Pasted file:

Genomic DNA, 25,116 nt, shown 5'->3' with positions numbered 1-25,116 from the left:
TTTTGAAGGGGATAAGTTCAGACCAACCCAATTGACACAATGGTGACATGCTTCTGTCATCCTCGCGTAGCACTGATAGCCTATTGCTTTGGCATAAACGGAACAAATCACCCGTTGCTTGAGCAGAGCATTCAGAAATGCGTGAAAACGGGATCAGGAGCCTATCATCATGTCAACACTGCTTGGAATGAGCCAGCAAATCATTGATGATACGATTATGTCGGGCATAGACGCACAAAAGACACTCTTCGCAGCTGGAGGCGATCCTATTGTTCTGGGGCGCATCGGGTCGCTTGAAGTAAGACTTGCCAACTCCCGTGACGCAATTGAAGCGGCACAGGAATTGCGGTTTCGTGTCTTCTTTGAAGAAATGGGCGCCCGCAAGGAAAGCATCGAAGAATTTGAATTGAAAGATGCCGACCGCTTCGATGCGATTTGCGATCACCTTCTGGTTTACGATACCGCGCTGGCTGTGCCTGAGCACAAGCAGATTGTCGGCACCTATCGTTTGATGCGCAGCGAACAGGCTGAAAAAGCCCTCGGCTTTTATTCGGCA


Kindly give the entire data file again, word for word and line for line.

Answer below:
Genomic DNA, 25,116 nt, shown 5'->3' with positions numbered 1-25,116 from the left:
TTTTGAAGGGGATAAGTTCAGACCAACCCAATTGACACAATGGTGACATGCTTCTGTCATCCTCGCGTAGCACTGATAGCCTATTGCTTTGGCATAAACGGAACAAATCACCCGTTGCTTGAGCAGAGCATTCAGAAATGCGTGAAAACGGGATCAGGAGCCTATCATCATGTCAACACTGCTTGGAATGAGCCAGCAAATCATTGATGATACGATTATGTCGGGCATAGACGCACAAAAGACACTCTTCGCAGCTGGAGGCGATCCTATTGTTCTGGGGCGCATCGGGTCGCTTGAAGTAAGACTTGCCAACTCCCGTGACGCAATTGAAGCGGCACAGGAATTGCGGTTTCGTGTCTTCTTTGAAGAAATGGGCGCCCGCAAGGAAAGCATCGAAGAATTTGAATTGAAAGATGCCGACCGCTTCGATGCGATTTGCGATCACCTTCTGGTTTACGATACCGCGCTGGCTGTGCCTGAGCACAAGCAGATTGTCGGCACCTATCGTTTGATGCGCAGCGAACAGGCTGAAAAAGCCCTCGGCTTTTATTCGGCA